These biological characteristics become at the level of the conscious and individual personality the essential feature of the "I", of the personal ego which feels itself unique and different from all other personal egos. In every person, there is an element of personal freedom and pure spontaneity of being, however weak and ineffective it may be. There is a realm in which one feels "I am I, myself" and from which one strives to act in pure self-expression toward objects, situations and people that appear to him good, valuable and fulfilling. It is to this realm that Venus and Mars refer.
Venus symbolizes the feeling or intuition of individual selfhood, the sense of value. In its highest expression, it stands for the divine archetype of man, the spiritual flame that is the permanent identity of the individual person, the "Luciferian Spirit" or Kumara of occult lore. But, generally speaking, Venus establishes the character and essential quality of the intimate and direct realization which any individualized person has of his (or her) self and of what is "good" or "bad" for this self (sense of value).
Mars, on the other hand, represents the desire and ability to act out this feeling of being a self; to act it out, not in terms of whether it fits social or traditional patterns, rules or laws (these belong to the Jupiter-Saturn realm), but simply out of the sheer joy of being "I". Mars is also the power of "desire", which means the pull toward whatever the Venus function has declared to be valuable to the personality — or the instinct to fight or to run away from whatever is declared dangerous or inimical to the organism as a whole.
What one should call the "emotional life" is a twofold manifestation of this immediate sense of individual being (Venus) and of the desire and effort to express it in acts (Mars).
The Emotional Life and Its Problems
Following the pattern set by the lunation cycle, from New Moon to New Moon (a New Moon being a conjunction of the Moon and the Sun), it is possible to study the constantly changing relationship of the planets Mars and Venus. Both revolve around the zodiac at different speeds; the astrologer can watch the cyclic recurrence of their conjunctions, squares and oppositions.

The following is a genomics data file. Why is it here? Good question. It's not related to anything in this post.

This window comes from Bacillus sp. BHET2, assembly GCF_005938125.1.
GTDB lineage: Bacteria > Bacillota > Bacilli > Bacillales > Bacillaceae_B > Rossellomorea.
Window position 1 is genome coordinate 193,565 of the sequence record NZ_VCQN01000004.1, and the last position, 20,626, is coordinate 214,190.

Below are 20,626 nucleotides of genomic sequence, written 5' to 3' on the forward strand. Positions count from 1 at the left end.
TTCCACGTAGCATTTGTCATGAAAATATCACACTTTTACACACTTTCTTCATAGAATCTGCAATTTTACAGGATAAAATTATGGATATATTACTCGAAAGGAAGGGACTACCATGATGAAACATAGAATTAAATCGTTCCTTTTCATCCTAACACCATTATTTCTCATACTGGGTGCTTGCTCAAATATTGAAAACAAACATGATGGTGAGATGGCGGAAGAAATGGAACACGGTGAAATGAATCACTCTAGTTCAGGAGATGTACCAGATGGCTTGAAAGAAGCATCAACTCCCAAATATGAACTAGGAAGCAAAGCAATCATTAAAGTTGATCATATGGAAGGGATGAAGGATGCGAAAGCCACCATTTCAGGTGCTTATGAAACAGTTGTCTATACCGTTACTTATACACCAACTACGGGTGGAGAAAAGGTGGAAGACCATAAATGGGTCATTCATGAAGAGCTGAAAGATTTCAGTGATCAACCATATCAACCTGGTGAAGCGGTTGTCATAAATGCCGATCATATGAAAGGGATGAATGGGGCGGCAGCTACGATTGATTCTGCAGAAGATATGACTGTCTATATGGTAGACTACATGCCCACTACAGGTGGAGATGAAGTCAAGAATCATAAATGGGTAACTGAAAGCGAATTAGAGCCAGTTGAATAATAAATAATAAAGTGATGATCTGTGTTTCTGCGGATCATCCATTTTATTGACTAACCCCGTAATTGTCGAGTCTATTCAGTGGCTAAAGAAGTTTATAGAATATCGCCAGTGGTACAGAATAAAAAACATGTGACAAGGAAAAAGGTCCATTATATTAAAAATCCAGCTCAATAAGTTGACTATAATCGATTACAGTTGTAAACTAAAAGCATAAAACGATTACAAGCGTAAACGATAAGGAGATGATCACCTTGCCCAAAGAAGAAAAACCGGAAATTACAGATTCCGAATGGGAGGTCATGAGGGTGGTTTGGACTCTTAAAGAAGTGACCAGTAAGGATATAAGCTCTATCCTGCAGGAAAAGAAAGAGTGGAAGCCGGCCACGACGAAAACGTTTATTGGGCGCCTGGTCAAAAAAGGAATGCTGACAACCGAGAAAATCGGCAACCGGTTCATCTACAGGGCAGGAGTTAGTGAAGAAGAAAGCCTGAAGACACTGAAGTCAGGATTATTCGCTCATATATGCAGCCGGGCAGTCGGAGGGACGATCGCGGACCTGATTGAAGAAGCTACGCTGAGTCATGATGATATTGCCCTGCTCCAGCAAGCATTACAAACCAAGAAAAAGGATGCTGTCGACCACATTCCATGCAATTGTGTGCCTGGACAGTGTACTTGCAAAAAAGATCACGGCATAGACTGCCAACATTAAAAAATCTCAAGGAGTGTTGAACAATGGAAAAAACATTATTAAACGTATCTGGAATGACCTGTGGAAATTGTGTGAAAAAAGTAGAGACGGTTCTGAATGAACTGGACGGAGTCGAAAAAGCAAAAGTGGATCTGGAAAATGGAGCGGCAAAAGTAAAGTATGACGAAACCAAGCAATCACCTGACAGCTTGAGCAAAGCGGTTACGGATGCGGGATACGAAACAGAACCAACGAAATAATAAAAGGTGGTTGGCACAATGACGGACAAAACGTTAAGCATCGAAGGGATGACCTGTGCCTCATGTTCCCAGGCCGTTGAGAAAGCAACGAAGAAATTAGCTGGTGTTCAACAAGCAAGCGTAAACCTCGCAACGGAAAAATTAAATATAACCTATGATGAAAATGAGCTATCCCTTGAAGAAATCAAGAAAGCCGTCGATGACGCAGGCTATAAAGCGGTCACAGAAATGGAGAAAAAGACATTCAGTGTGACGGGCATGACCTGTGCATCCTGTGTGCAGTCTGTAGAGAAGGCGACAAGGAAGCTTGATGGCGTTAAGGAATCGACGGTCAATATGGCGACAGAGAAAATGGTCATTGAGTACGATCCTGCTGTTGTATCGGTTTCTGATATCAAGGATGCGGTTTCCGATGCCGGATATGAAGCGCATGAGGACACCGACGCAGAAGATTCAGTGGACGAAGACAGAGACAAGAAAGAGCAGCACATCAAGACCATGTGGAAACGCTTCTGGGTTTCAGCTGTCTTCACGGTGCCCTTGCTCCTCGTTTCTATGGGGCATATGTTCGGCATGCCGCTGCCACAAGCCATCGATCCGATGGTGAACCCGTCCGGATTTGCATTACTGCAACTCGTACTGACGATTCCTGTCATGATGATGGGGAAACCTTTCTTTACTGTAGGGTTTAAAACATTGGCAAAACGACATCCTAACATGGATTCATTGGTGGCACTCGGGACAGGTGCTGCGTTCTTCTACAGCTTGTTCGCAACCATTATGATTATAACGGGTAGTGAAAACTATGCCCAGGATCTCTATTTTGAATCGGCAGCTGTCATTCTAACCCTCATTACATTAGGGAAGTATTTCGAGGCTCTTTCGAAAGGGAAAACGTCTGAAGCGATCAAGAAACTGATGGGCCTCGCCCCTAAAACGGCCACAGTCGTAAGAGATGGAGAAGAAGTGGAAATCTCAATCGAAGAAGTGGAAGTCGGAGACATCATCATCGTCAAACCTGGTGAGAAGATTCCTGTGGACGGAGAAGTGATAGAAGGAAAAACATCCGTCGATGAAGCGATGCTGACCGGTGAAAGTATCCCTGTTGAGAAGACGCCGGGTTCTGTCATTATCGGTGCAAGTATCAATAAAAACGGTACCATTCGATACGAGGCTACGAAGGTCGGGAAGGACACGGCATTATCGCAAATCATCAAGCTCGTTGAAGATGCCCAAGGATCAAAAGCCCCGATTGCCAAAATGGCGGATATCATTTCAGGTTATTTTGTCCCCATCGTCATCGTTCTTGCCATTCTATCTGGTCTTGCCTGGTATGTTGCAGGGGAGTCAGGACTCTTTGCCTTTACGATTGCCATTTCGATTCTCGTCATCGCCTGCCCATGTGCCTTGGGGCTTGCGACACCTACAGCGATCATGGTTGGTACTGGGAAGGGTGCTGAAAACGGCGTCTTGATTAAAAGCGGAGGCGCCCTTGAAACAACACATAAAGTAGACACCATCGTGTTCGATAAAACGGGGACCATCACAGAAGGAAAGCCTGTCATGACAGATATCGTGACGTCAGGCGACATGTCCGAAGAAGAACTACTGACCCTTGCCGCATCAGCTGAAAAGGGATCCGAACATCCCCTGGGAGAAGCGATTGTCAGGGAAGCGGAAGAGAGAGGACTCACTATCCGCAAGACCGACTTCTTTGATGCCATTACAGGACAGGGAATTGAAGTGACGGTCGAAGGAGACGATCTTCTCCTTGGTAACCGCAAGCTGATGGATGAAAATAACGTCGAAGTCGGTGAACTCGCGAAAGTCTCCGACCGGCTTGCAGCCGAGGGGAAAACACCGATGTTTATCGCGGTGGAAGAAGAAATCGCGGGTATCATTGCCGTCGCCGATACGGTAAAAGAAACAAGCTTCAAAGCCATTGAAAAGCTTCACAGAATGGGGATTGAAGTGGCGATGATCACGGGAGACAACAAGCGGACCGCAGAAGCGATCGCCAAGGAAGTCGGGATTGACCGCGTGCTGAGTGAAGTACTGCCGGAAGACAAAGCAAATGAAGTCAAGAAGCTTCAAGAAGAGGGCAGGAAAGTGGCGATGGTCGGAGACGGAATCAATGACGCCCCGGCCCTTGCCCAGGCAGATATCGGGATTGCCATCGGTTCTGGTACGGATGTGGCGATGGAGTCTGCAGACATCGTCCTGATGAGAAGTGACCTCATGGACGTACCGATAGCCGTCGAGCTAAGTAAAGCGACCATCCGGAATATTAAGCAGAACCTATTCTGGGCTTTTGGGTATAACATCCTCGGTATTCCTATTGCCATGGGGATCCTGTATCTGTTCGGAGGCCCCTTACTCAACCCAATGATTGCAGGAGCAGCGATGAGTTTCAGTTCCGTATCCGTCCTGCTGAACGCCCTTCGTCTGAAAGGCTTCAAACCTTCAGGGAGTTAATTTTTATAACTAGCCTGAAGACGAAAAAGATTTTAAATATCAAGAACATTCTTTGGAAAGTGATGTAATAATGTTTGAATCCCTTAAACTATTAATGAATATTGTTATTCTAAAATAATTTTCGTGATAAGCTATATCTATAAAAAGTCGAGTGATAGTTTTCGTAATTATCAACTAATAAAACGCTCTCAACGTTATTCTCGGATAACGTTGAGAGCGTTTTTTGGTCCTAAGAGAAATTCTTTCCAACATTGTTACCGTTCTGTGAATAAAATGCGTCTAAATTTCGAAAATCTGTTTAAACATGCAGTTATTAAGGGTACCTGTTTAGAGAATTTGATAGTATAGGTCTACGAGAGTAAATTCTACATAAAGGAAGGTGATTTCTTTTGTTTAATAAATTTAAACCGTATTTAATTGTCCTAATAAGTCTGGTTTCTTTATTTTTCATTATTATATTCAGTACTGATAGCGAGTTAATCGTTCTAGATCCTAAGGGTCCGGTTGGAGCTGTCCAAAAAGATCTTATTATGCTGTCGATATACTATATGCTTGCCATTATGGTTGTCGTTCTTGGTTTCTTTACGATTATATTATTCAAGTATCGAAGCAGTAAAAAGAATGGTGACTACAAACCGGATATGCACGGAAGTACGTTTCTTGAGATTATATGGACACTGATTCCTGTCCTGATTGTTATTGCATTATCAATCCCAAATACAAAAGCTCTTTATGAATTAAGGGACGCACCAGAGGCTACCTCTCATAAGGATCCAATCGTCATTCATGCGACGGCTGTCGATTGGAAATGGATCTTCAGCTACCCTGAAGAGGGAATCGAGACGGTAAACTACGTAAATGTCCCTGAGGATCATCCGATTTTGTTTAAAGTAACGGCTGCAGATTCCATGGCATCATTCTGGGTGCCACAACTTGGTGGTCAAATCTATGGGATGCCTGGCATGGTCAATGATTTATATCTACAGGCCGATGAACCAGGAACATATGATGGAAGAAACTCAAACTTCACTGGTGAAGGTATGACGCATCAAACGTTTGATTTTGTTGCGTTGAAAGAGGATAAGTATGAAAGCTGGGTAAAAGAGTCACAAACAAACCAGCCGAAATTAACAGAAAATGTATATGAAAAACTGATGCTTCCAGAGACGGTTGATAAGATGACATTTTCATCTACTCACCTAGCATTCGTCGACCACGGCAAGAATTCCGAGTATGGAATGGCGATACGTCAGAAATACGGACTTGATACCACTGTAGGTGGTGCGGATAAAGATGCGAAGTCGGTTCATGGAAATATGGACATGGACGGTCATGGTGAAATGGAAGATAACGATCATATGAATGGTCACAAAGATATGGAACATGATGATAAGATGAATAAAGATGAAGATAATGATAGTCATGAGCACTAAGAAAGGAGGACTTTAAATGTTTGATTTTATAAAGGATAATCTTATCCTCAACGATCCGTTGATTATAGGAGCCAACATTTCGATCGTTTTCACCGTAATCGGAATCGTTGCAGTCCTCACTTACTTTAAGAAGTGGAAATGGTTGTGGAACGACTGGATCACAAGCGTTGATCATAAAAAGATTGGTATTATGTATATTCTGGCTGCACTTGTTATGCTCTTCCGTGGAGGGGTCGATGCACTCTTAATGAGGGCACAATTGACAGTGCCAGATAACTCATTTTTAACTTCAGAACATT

However, because these planets actually revolve around the Sun and not around the Earth (which also revolves around the Sun), the geocentric motions of Mars and Venus (their motions as seen from the Earth) are not even. Most of the time, these motions have the same direction as those of the Sun and the Moon; but part of the time, Mars and Venus appear to move in an opposite direction (that is, backward in the zodiac); they are then said to be "retrograde". This fact is the first to take into account in studying the problems related to the emotional life of a person and in trying to decipher "celestial solution" to these problems.
Because of their proximity to the Earth, Venus and Mars pass less time moving in a sense opposite to that of the two "Lights" than any other planet; this is logical because these two planets deal with the most spontaneous and direct expression of personality. The feeling of being "I, myself" is rooted in the very fact of being alive and for conscious man is hardly separable from this fact. If "I" is represented by Venus (the pattern of selfhood), then "am" is an expression of the solar life-force; there is no "I" where there is no "am".
Nevertheless, there are psychological conditions in which the conscious "I" is actually working against the instinctual flow of the vital forces of the human organism. There are personalities whose "sense of value" (Venus) runs counter to their natural instincts (ascetics, for instance) and who seek to overcome and transcend, for one reason or another, the feeling of being separate and independent "individual souls" and the Martian desires of the individual soul; people also whose emotional nature is stamped from birth by a process of disintegration and fighting against the healthy rhythm of the organic "will to be".
When these and similar conditions prevail as innate tendencies, one may expect to find Venus and Mars, or both, "retrograde" at birth. But, and this is an essential point, this does not mean that the negative meaning of these tendencies must exist in the life of the person. There is, most definitely, a positive meaning to a natal Mars or Venus retrograde. Wherever these planets are retrograde, this does not mean that the person has to have negative or defective emotional lives but that there is a need to to use the Venusian or Martian functions in a manner that brings their development in contrast to the natural flow of the life-force in the body.
This may mean personal-emotional conflicts; but conflicts of themselves can be most valuable. They imply, or lead to, a dynamic state of consciousness and at least latent creativity. One of the typical and often-mentioned cases is that of the leader of the Theosophical Society and of a number of other reform movements, Annie Besant, whose Mars and Venus were both retrograde. She crusaded for birth control (i. e., a procedure inhibiting the natural process of the life-force) as well as for the occultist's path of ascetic or quasi-ascetic self-control.
In other instances, Mars and Venus, or one of them, retrograde may indicate disturbances and blockages in the endocrine glands' system, particularly the sex glands and perhaps the thyroid. This may provide deep emotional frustrations; but these, in turn, can lead to a more introspective, subjective and mystical approach to life and thus become factors of the most positive value, spiritually speaking. These retrograde planets serve, thus, the divine purpose of the incarnation of the spirit in this particular human being. All that is required is for the individual to recognize this to be true and to stop fighting against, and resenting, this damming-up of the biological-psychic energies of human nature.